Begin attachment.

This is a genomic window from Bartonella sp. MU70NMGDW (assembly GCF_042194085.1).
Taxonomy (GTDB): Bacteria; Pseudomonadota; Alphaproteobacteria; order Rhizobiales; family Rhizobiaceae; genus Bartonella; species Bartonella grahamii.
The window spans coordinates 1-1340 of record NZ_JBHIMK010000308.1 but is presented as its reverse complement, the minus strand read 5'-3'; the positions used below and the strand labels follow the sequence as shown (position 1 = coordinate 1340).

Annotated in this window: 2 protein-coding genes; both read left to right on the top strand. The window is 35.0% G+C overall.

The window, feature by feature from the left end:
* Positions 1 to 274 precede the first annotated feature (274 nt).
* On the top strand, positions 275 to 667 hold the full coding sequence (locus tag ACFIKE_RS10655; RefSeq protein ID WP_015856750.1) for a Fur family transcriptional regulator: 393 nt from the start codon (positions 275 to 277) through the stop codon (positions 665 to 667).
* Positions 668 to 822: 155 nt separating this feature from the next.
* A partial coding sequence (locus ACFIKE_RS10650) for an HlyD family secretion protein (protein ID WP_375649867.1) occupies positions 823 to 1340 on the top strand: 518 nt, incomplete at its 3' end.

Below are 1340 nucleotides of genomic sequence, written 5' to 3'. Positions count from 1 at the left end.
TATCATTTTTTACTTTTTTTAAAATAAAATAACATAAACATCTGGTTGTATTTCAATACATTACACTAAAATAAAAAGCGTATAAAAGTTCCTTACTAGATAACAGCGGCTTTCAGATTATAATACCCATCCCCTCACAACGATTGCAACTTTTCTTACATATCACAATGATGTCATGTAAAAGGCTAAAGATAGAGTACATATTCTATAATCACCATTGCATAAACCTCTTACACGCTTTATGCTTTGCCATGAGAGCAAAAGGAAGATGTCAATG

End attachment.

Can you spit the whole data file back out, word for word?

This is a genomic window from Bartonella sp. MU70NMGDW (assembly GCF_042194085.1).
Taxonomy (GTDB): Bacteria; Pseudomonadota; Alphaproteobacteria; order Rhizobiales; family Rhizobiaceae; genus Bartonella; species Bartonella grahamii.
The window spans coordinates 1-1340 of record NZ_JBHIMK010000308.1 but is presented as its reverse complement, the minus strand read 5'-3'; the positions used below and the strand labels follow the sequence as shown (position 1 = coordinate 1340).

Annotated in this window: 2 protein-coding genes; both read left to right on the top strand. The window is 35.0% G+C overall.

The window, feature by feature from the left end:
* Positions 1 to 274 precede the first annotated feature (274 nt).
* On the top strand, positions 275 to 667 hold the full coding sequence (locus tag ACFIKE_RS10655; RefSeq protein ID WP_015856750.1) for a Fur family transcriptional regulator: 393 nt from the start codon (positions 275 to 277) through the stop codon (positions 665 to 667).
* Positions 668 to 822: 155 nt separating this feature from the next.
* A partial coding sequence (locus ACFIKE_RS10650) for an HlyD family secretion protein (protein ID WP_375649867.1) occupies positions 823 to 1340 on the top strand: 518 nt, incomplete at its 3' end.

Below are 1340 nucleotides of genomic sequence, written 5' to 3'. Positions count from 1 at the left end.
TATCATTTTTTACTTTTTTTAAAATAAAATAACATAAACATCTGGTTGTATTTCAATACATTACACTAAAATAAAAAGCGTATAAAAGTTCCTTACTAGATAACAGCGGCTTTCAGATTATAATACCCATCCCCTCACAACGATTGCAACTTTTCTTACATATCACAATGATGTCATGTAAAAGGCTAAAGATAGAGTACATATTCTATAATCACCATTGCATAAACCTCTTACACGCTTTATGCTTTGCCATGAGAGCAAAAGGAAGATGTCAATG